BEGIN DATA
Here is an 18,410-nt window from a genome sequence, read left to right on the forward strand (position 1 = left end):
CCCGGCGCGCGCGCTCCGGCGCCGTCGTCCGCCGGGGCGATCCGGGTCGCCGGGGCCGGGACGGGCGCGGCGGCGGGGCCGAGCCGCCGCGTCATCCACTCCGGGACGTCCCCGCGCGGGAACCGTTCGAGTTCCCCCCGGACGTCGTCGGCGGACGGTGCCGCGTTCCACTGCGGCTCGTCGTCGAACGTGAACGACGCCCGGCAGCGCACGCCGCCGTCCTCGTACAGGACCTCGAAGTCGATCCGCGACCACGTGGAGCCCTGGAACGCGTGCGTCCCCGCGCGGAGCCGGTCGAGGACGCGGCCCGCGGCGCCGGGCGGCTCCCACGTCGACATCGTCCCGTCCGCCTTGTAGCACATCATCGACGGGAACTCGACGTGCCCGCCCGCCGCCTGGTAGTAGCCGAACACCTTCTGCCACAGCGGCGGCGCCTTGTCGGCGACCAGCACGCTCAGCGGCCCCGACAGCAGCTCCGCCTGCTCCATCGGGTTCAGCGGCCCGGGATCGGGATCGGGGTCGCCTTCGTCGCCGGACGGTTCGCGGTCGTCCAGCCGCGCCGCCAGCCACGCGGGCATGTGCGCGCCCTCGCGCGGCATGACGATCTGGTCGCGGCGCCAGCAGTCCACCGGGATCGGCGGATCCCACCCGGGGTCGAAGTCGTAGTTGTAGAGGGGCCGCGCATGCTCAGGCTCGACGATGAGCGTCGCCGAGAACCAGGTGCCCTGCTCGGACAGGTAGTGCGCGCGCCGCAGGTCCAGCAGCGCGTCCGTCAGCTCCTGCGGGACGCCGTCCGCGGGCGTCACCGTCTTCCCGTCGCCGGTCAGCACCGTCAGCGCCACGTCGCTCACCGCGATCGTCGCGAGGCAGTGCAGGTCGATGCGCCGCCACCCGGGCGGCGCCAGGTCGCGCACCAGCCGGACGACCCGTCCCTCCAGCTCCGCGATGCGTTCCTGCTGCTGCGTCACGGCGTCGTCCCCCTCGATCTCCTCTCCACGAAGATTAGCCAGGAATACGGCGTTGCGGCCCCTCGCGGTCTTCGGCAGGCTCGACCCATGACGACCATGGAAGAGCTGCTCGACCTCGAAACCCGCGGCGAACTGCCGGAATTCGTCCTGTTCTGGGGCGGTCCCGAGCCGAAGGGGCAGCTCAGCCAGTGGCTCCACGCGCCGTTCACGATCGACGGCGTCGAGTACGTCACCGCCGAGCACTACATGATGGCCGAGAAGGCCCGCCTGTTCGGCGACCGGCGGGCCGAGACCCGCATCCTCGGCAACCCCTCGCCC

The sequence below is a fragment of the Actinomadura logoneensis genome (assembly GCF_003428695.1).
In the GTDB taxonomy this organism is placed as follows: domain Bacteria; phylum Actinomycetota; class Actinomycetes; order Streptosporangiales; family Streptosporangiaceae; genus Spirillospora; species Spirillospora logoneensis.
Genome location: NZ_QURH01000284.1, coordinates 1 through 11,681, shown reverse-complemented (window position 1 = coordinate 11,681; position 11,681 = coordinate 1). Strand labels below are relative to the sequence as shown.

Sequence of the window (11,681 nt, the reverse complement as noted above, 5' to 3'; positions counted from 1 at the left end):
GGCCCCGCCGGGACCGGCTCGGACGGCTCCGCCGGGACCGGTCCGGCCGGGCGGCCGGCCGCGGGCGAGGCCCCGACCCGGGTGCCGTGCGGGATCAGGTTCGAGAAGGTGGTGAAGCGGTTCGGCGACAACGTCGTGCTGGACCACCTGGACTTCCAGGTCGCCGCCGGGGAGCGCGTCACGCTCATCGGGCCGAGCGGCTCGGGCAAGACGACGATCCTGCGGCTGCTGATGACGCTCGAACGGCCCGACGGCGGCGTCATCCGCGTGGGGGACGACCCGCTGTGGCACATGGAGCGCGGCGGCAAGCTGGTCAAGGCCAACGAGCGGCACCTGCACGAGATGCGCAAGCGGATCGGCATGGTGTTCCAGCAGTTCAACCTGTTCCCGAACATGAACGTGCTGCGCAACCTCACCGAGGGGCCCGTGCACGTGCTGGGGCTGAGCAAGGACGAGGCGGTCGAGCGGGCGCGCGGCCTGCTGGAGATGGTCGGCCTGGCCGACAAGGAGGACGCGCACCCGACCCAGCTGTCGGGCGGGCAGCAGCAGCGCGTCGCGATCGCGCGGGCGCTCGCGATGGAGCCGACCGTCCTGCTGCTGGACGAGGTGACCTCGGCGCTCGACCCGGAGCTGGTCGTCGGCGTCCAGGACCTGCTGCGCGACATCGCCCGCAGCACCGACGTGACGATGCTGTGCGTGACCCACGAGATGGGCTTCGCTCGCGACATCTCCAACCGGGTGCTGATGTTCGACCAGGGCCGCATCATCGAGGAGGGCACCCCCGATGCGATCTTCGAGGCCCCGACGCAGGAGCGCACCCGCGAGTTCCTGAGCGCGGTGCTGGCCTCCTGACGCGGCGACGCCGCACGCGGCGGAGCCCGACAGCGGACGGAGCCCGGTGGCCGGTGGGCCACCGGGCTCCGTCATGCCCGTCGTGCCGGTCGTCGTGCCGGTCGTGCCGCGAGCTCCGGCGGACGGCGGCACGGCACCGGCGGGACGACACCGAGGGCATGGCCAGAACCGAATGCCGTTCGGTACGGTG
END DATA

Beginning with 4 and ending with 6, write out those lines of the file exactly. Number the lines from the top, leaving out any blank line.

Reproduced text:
In the GTDB taxonomy this organism is placed as follows: domain Bacteria; phylum Actinomycetota; class Actinomycetes; order Streptosporangiales; family Streptosporangiaceae; genus Spirillospora; species Spirillospora logoneensis.
Genome location: NZ_QURH01000284.1, coordinates 1 through 11,681, shown reverse-complemented (window position 1 = coordinate 11,681; position 11,681 = coordinate 1). Strand labels below are relative to the sequence as shown.

Sequence of the window (11,681 nt, the reverse complement as noted above, 5' to 3'; positions counted from 1 at the left end):